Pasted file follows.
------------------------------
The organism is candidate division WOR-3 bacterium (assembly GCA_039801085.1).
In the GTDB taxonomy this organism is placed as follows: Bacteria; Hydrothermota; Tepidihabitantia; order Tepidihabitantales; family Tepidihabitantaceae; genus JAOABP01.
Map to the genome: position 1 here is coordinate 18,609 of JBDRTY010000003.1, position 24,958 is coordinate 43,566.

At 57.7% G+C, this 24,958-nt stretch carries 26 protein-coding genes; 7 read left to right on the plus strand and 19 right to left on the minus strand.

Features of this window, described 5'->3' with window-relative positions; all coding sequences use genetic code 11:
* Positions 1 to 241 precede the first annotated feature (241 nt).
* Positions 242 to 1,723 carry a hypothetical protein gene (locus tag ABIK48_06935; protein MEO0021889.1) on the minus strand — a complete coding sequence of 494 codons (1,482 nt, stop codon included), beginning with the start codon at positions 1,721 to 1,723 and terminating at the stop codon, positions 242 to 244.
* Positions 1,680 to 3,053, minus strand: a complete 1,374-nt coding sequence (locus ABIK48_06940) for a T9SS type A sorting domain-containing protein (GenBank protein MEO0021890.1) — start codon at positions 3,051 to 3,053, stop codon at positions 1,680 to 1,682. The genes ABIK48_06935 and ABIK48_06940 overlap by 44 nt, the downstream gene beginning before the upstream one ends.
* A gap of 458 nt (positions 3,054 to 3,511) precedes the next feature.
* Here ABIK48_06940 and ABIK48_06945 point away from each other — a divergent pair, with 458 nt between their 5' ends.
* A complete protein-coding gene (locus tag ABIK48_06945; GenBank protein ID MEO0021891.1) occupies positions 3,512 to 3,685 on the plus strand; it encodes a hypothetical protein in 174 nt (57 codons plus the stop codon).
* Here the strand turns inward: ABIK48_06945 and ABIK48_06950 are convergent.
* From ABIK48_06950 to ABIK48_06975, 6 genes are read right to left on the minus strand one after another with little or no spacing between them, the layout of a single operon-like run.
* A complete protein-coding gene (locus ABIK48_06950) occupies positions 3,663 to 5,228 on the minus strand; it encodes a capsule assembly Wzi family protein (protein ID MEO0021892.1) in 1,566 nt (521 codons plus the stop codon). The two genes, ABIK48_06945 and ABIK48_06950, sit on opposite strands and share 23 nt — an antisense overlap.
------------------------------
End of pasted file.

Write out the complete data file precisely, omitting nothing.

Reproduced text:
The organism is candidate division WOR-3 bacterium (assembly GCA_039801085.1).
In the GTDB taxonomy this organism is placed as follows: Bacteria; Hydrothermota; Tepidihabitantia; order Tepidihabitantales; family Tepidihabitantaceae; genus JAOABP01.
Map to the genome: position 1 here is coordinate 18,609 of JBDRTY010000003.1, position 24,958 is coordinate 43,566.

At 57.7% G+C, this 24,958-nt stretch carries 26 protein-coding genes; 7 read left to right on the plus strand and 19 right to left on the minus strand.

Features of this window, described 5'->3' with window-relative positions; all coding sequences use genetic code 11:
* Positions 1 to 241 precede the first annotated feature (241 nt).
* Positions 242 to 1,723 carry a hypothetical protein gene (locus tag ABIK48_06935; protein MEO0021889.1) on the minus strand — a complete coding sequence of 494 codons (1,482 nt, stop codon included), beginning with the start codon at positions 1,721 to 1,723 and terminating at the stop codon, positions 242 to 244.
* Positions 1,680 to 3,053, minus strand: a complete 1,374-nt coding sequence (locus ABIK48_06940) for a T9SS type A sorting domain-containing protein (GenBank protein MEO0021890.1) — start codon at positions 3,051 to 3,053, stop codon at positions 1,680 to 1,682. The genes ABIK48_06935 and ABIK48_06940 overlap by 44 nt, the downstream gene beginning before the upstream one ends.
* A gap of 458 nt (positions 3,054 to 3,511) precedes the next feature.
* Here ABIK48_06940 and ABIK48_06945 point away from each other — a divergent pair, with 458 nt between their 5' ends.
* A complete protein-coding gene (locus tag ABIK48_06945; GenBank protein ID MEO0021891.1) occupies positions 3,512 to 3,685 on the plus strand; it encodes a hypothetical protein in 174 nt (57 codons plus the stop codon).
* Here the strand turns inward: ABIK48_06945 and ABIK48_06950 are convergent.
* From ABIK48_06950 to ABIK48_06975, 6 genes are read right to left on the minus strand one after another with little or no spacing between them, the layout of a single operon-like run.
* A complete protein-coding gene (locus ABIK48_06950) occupies positions 3,663 to 5,228 on the minus strand; it encodes a capsule assembly Wzi family protein (protein ID MEO0021892.1) in 1,566 nt (521 codons plus the stop codon). The two genes, ABIK48_06945 and ABIK48_06950, sit on opposite strands and share 23 nt — an antisense overlap.